German ratings board mistakes Nintendo Labo for trash

Contributed by
Jan 19, 2018

Following the official announcement of the new Nintendo Labo kits earlier this week, the USK (Germany's software ratings board) revealed that their cleaning staff almost threw theirs out in the garbage prior to testing. It would be tough to fault them, as the new kits consist almost entirely of cardboard that gamers can then use to build peripherals to incorporate with the Nintendo Switch for real-world action. 

The USK tweeted the following:

social-media

In English, the tweet reads, "FINALLY, we can tell the anecdote, as the latest Nintendo hardware was almost once disposed of by the cleaning staff as waste paper (history would not have believed us before anyway)." 

It seems that having built the kits - but prior to testing - the cleaning staff figured the peripherals were ordinary trash and were set to remove them. The mistake was recognized before the inevitable could occur. 

The Labo is touted by Nintendo as a "new way to play", encouraging fans to "make, play, discover." Purchasers will be able to follow the directions included to complete several different projects out of the kits. One set includes a set of motorcycle handlebars that can house the Switch and will respond to motion, another builds a 13-key piano whose keys are recognized by the Switch's motion camera and will play specfic notes. The real contender for coolest and most-sought-after will probably fall to the Robot Kit which will turn your 6-year-old into a giant mech. The kits will also include the software mini-games that take it all to the next level.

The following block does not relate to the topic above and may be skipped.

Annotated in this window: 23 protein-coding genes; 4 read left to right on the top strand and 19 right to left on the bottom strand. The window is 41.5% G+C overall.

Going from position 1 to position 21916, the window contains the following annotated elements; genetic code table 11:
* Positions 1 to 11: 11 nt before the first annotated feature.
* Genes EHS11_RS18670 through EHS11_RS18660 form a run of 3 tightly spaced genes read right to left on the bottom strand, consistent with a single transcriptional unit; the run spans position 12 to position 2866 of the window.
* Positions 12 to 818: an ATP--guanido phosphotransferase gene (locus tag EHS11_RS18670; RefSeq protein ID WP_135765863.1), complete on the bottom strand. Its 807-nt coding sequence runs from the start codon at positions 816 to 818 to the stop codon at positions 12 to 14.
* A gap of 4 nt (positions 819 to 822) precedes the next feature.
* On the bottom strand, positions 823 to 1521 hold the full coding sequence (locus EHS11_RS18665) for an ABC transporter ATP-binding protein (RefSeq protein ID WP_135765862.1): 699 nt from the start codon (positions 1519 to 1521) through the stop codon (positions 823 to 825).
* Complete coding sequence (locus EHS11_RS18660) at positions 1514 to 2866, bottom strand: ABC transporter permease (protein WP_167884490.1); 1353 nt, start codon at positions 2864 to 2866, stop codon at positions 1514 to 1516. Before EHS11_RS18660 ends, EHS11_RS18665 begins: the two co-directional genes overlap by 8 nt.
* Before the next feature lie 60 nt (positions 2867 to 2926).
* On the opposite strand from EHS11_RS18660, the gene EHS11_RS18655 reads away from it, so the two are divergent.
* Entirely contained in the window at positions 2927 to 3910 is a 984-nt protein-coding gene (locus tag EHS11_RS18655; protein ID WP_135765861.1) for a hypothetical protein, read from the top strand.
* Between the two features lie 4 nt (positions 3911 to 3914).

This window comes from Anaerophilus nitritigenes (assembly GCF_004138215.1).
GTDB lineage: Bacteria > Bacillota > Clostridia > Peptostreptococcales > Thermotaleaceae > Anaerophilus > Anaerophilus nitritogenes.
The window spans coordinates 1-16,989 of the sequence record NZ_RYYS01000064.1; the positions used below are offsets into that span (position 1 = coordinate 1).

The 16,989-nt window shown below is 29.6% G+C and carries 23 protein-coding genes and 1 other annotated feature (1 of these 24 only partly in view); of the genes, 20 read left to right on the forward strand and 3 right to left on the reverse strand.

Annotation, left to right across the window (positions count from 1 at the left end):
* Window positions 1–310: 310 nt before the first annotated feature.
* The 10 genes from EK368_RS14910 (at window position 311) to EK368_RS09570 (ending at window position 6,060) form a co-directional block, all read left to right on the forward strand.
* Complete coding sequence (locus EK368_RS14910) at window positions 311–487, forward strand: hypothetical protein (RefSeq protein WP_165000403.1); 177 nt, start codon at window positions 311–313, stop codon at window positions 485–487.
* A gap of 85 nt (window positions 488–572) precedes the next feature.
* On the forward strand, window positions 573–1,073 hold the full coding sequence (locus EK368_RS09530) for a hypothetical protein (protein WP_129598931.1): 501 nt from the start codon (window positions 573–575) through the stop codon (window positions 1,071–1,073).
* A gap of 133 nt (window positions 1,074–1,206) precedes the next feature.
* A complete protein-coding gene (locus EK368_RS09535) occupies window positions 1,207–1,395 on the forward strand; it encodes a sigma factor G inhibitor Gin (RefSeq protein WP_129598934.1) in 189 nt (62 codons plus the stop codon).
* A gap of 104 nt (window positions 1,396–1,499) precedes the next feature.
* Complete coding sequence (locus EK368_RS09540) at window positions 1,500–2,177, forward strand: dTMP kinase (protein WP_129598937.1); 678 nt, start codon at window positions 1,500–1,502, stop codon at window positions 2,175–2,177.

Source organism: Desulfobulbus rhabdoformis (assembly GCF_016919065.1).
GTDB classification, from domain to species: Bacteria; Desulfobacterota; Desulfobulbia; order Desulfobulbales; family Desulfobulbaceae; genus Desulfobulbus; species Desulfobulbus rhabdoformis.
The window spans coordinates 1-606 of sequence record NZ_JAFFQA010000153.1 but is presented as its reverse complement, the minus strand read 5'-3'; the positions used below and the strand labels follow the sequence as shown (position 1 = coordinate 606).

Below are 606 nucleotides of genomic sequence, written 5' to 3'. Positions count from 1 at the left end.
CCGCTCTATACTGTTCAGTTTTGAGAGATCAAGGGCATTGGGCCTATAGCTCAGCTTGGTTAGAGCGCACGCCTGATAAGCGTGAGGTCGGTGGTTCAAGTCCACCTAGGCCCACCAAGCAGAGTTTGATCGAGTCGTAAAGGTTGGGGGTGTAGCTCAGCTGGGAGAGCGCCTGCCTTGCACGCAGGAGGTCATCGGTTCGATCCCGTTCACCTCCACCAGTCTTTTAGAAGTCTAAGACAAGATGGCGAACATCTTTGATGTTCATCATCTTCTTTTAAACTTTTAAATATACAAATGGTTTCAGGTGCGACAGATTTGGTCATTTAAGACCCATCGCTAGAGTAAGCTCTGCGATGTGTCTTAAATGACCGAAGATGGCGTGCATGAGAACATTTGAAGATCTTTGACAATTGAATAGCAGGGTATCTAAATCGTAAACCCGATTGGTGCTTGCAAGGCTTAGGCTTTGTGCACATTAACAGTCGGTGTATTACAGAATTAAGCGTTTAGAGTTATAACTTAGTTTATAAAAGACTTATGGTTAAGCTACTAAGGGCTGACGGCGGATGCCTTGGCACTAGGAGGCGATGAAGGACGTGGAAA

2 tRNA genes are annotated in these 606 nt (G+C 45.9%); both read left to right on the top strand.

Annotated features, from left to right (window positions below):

Response to Nintendo's release announcement has been mixed, mainly focused on the price point for a kit containing mostly cardboard. But many are applauding the mix of gaming and real-world, tactile creation as a succesful comingling of the games kids want and the building blocks of the previous generation, and Nintendo stock is on the rise. 

Just take this a pre-warning that your parents - the cleaning staff of most households - might accidentally toss your $70 kit in the bin. 

(via Rolling Stone)

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